The China Stimulus' Effect on the Aussie

11/13/2008 9:31 am EST

Focus: FOREX

John Jagerson

Co-Founder and Contributor, LearningMarkets.com

I suppose it is a little anti-climactic to propose that the dramatic $586 billion Chinese stimulus package announced this week is not likely to have an impact on the Aussie. The Australian currency has been hit by deleveraging carry traders, falling commodity prices, and plummeting demand for goods and materials from Asia this year, and that situation is not likely to change despite the measures taken in Beijing.

Trying to buy your way out of a recession or economic collapse does not typically work, and the traditionally slow-moving and centralized infrastructure in China is further disadvantaged in dealing with its own economic problems. With declining demand in the US and Western Europe, manufacturers and exporters in China are still likely to see cutbacks in the long term, which means reduced demand from Australia.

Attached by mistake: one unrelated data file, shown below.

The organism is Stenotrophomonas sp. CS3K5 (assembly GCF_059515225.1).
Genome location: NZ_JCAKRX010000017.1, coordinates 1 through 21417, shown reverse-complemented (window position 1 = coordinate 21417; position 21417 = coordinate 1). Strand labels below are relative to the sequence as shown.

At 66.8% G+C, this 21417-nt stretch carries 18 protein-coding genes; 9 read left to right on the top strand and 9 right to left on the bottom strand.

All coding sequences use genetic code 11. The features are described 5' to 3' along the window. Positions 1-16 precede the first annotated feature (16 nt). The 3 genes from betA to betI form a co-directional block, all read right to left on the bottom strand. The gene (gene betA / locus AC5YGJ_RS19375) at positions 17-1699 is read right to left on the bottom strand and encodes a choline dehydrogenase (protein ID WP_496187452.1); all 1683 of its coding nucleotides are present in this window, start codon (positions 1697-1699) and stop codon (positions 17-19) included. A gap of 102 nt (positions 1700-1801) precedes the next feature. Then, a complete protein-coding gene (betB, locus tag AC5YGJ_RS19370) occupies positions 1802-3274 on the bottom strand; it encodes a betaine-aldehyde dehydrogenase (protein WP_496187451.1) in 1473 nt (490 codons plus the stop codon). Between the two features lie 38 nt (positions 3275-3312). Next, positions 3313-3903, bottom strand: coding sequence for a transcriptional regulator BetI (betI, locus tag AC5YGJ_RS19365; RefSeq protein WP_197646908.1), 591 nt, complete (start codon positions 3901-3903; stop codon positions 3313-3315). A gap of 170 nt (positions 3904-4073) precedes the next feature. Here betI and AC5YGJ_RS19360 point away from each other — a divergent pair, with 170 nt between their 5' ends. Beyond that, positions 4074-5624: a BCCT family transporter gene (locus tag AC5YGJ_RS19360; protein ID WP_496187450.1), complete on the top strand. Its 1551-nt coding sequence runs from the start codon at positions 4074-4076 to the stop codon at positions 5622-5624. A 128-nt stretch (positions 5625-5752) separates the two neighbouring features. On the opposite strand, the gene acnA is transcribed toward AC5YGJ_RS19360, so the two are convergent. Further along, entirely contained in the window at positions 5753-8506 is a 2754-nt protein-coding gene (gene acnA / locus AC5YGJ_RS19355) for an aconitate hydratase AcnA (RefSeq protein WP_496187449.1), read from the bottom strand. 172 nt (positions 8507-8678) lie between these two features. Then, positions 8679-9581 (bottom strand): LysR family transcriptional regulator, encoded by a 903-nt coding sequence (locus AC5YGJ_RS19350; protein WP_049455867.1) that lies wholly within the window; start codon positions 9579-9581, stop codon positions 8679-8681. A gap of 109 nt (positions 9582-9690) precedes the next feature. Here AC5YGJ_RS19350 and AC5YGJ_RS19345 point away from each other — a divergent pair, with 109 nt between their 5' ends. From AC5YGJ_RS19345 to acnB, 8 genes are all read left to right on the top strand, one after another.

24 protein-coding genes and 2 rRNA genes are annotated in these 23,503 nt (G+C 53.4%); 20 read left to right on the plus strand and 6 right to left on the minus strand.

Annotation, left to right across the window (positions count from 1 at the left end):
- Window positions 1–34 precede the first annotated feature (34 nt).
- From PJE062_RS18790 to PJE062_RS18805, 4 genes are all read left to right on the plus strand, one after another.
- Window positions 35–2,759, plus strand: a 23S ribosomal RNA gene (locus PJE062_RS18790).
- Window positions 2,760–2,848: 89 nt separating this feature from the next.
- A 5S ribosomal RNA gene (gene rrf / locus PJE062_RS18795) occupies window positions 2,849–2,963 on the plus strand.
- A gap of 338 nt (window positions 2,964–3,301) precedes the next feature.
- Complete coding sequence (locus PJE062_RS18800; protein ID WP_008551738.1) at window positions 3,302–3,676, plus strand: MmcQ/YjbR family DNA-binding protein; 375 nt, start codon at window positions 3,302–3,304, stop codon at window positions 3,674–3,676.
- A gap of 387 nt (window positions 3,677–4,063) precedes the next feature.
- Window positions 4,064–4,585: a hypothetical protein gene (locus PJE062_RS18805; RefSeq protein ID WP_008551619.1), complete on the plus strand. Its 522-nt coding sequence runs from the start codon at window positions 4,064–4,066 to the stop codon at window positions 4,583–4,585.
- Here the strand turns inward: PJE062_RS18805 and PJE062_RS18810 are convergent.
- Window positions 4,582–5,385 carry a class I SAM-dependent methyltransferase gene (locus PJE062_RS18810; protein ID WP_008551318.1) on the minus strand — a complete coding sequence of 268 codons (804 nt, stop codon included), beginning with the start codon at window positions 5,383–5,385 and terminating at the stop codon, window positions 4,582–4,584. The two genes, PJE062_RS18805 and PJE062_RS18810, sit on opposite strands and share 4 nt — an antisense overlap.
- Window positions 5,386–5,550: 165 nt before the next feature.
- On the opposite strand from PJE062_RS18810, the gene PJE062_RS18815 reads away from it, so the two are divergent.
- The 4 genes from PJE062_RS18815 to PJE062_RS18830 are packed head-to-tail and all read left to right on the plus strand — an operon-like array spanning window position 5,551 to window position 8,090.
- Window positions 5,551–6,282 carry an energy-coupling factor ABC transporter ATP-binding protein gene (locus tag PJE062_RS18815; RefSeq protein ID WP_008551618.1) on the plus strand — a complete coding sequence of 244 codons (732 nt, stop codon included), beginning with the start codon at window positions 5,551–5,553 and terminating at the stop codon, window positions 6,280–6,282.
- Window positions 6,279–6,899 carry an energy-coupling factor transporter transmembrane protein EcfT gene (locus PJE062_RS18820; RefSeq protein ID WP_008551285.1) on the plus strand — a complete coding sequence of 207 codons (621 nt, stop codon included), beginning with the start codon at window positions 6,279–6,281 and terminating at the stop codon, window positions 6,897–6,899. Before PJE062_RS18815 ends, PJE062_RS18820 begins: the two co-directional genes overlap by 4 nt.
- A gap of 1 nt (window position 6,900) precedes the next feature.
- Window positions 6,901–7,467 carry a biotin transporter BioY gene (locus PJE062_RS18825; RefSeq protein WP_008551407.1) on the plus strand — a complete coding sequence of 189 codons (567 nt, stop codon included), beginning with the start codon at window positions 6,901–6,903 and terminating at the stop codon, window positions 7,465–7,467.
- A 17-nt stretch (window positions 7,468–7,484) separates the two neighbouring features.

The stimulus may help to slow that decline, but ultimately, the global economy is likely to impact the Australians more than anything else. Traders are making their bets today on what they think the stimulus is likely to do for demand from Australia, and the news doesn't look good. The AUD is losing ground to most of the majors after an initial rally at the beginning of the week.  At this point, it looks like the bears are still in control of the AUD, which should help AUD/JPY and AUD/USD shorts in the near term.

By John Jagerson, of PFXGlobal.com and LearningMarkets.com.

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